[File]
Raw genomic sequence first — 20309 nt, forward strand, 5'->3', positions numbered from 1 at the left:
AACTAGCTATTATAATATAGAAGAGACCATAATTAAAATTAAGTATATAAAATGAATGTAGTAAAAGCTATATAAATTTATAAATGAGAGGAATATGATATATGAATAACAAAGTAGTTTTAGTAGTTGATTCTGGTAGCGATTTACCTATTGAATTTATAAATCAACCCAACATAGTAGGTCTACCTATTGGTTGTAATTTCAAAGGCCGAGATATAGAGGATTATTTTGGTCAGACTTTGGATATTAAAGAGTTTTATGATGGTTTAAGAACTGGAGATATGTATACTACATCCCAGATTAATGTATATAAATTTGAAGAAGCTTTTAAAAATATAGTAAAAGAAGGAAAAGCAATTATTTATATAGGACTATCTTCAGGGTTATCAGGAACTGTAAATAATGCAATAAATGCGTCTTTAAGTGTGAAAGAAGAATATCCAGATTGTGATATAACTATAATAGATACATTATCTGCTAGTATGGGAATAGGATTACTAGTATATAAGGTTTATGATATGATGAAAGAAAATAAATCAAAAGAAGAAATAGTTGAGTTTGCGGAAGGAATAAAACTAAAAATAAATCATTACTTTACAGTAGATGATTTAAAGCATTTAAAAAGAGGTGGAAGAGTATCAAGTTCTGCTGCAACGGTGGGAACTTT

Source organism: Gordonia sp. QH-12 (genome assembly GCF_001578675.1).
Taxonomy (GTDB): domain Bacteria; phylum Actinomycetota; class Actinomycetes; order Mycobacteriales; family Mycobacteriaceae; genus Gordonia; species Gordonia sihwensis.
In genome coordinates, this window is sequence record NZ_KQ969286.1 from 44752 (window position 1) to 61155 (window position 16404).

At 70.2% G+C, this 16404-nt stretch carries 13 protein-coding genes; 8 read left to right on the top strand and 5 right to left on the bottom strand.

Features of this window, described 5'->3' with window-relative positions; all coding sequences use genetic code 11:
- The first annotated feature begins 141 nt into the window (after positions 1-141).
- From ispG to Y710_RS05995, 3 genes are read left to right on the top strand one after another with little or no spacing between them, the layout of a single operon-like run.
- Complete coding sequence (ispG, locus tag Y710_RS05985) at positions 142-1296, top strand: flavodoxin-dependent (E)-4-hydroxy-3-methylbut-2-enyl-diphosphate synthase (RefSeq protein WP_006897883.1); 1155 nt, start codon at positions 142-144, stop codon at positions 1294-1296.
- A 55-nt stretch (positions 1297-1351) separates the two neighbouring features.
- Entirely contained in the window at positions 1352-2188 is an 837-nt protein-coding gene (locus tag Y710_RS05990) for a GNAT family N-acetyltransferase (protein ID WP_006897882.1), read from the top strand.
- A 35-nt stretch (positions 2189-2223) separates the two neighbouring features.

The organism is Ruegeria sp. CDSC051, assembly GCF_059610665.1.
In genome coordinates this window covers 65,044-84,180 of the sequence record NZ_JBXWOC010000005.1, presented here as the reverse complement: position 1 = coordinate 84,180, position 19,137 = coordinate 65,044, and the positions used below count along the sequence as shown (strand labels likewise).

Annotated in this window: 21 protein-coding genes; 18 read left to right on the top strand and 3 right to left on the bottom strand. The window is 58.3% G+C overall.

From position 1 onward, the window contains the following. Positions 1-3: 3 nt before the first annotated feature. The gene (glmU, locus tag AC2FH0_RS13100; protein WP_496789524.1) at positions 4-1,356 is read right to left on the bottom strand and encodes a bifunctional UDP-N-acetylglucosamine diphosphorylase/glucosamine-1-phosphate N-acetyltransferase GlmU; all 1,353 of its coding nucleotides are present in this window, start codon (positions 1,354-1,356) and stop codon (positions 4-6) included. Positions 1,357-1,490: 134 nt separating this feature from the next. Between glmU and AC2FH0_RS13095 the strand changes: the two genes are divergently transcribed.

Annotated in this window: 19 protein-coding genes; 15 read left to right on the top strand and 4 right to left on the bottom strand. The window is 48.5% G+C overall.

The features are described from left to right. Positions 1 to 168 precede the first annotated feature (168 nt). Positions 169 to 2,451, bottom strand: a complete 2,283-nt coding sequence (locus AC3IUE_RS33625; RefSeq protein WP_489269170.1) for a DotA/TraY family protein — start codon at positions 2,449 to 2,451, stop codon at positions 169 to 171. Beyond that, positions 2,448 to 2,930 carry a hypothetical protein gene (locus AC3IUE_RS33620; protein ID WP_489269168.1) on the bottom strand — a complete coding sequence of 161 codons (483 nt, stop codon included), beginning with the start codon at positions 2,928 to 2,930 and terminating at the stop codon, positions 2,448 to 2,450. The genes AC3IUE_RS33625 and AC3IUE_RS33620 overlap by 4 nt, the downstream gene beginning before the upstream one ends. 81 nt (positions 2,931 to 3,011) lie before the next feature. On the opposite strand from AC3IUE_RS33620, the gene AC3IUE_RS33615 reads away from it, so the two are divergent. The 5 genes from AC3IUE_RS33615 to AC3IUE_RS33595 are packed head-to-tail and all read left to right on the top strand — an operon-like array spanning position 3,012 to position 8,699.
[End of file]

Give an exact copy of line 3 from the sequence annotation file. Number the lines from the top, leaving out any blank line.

Source organism: Gordonia sp. QH-12 (genome assembly GCF_001578675.1).